For more information about the Windows Embedded CE build tool, see Build Tool.

Not applicable

22. Verify that you can download the Nk.bin image and that you can boot up to at least the OEMInitDebugSerial function in the OAL using any of the following debugging tools: hardware debugger or probe, LED write, or serial debug prints.

Add while(1); to your code to stop the boot.

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After OEMInitDebugSerial is reached, the CPU is executing in virtual address mode. Do not use physical addresses from this point forward, for example, when writing to the debug serial port or LEDs.
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If OEMInitDebugSerial is never reached, you may have incorrectly specified OEMAddressTable or are otherwise causing unmapped memory to be accessed, triggering an abort or exception.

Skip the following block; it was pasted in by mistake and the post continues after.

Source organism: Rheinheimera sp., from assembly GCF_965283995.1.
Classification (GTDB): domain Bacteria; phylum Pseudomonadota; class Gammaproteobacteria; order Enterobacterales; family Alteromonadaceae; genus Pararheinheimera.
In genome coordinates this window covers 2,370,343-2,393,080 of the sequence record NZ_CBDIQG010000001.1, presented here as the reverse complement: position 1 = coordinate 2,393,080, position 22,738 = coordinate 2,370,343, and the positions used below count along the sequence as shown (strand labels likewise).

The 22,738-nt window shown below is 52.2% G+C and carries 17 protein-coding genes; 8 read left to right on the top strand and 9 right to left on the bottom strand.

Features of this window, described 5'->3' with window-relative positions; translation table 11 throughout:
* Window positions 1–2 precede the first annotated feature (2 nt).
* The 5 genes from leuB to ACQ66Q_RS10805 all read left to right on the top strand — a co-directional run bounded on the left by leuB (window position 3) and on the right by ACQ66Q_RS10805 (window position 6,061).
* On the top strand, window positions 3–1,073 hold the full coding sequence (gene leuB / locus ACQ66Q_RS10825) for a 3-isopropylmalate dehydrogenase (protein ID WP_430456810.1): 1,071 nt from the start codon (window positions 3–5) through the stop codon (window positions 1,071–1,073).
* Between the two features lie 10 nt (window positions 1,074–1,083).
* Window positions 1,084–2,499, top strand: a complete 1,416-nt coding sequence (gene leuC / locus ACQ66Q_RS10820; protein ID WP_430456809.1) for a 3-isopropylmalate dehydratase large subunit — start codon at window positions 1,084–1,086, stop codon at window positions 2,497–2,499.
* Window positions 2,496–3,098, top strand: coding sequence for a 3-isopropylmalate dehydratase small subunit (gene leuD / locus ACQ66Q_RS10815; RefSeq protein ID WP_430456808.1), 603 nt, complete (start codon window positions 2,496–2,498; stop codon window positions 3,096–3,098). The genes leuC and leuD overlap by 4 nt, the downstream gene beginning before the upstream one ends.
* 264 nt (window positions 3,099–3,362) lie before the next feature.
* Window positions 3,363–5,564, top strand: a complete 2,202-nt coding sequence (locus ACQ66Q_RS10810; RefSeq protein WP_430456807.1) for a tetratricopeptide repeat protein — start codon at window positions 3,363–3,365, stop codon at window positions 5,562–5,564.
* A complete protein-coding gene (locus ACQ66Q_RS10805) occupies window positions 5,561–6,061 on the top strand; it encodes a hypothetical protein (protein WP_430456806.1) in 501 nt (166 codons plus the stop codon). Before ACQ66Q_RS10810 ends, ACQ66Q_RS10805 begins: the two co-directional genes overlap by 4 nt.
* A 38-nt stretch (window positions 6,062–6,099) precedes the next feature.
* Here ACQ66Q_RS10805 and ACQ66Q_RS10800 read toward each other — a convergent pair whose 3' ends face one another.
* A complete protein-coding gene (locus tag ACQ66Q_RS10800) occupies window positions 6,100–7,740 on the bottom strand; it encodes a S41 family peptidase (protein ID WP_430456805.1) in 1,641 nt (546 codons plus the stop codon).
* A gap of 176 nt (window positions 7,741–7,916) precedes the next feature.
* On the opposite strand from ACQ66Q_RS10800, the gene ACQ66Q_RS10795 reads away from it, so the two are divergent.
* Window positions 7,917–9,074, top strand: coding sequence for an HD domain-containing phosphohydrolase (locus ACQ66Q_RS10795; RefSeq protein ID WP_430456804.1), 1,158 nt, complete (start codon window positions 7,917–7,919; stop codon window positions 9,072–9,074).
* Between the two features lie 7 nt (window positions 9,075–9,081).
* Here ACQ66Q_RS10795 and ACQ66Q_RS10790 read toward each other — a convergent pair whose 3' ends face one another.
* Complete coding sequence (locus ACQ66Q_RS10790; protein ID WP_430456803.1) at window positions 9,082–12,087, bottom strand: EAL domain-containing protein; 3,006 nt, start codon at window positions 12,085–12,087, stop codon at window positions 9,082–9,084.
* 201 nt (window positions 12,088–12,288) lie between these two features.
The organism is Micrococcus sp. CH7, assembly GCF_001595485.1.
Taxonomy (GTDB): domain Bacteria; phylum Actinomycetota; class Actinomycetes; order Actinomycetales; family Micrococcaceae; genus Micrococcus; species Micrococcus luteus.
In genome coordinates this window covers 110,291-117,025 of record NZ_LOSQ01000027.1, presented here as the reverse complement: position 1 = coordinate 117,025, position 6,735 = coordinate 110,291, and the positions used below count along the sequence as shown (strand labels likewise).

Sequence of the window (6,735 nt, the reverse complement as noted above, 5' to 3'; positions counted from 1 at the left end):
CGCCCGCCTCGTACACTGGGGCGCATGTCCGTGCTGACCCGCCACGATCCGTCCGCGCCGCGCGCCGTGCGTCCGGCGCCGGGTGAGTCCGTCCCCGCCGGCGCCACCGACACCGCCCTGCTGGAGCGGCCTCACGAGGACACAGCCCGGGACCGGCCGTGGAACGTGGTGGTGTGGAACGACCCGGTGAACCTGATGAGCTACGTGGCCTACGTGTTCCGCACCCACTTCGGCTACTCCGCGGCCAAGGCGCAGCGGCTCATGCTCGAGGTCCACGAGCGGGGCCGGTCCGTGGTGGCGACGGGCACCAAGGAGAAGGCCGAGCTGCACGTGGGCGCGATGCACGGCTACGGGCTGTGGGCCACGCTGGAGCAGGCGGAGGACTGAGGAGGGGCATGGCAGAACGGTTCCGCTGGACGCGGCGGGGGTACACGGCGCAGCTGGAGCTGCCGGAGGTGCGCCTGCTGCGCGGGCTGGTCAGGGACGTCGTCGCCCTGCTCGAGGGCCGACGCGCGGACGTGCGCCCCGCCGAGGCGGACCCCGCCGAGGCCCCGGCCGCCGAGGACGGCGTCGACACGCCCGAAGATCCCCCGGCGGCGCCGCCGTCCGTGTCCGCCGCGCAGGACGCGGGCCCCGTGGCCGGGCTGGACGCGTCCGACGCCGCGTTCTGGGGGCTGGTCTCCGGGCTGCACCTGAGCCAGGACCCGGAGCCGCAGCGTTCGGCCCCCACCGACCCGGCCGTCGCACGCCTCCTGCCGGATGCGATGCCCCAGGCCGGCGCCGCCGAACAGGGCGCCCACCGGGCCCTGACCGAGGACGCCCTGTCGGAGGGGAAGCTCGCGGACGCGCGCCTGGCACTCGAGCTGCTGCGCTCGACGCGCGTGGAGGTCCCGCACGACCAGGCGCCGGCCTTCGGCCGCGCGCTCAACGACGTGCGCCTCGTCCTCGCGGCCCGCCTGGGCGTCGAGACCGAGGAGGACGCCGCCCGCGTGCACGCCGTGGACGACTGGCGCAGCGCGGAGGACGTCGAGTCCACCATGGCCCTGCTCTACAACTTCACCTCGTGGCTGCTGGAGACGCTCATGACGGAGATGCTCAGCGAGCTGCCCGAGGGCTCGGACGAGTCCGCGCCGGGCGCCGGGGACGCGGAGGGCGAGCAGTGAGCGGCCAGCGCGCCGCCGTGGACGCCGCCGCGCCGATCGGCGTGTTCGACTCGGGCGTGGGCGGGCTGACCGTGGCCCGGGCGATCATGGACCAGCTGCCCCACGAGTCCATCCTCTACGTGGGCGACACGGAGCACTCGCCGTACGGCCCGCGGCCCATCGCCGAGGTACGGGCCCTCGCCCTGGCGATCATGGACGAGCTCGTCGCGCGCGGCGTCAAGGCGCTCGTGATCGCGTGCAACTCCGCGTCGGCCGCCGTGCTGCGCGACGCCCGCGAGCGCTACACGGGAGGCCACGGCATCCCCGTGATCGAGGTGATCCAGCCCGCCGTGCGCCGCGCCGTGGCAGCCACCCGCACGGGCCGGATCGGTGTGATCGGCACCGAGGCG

After completing this step, you have confirmed that the kernel has set up its virtual memory structures or tables and that caches, translation look-aside buffers (TLBs), and write buffers are enabled.

Not applicable

23. Implement the following serial debug functions. These are the same routines used by the boot loader so you can share the code with the OAL.

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Sharing these functions between the boot loader and OAL may require minor changes. For more information, see Sharing Code Between the Boot Loader and the OAL.

Enabling the Debug Serial Port

Implementing the Serial Debug Functions

24. Rebuild Nk.bin and verify that the boot process proceeds through OEMInit.

You should also verify that the kernel calls OEMInitDebugSerial before it calls OEMInit and that serial text is written to the initialized universal asynchronous receiver-transmitter (UART).

Not applicable

25. Implement the OEMInit function.

Implementing the OEMInit Function

26. Implement the interrupt-related code.

For all hardware platforms:

For ARM-based hardware platforms only:

For non-ARM hardware platforms: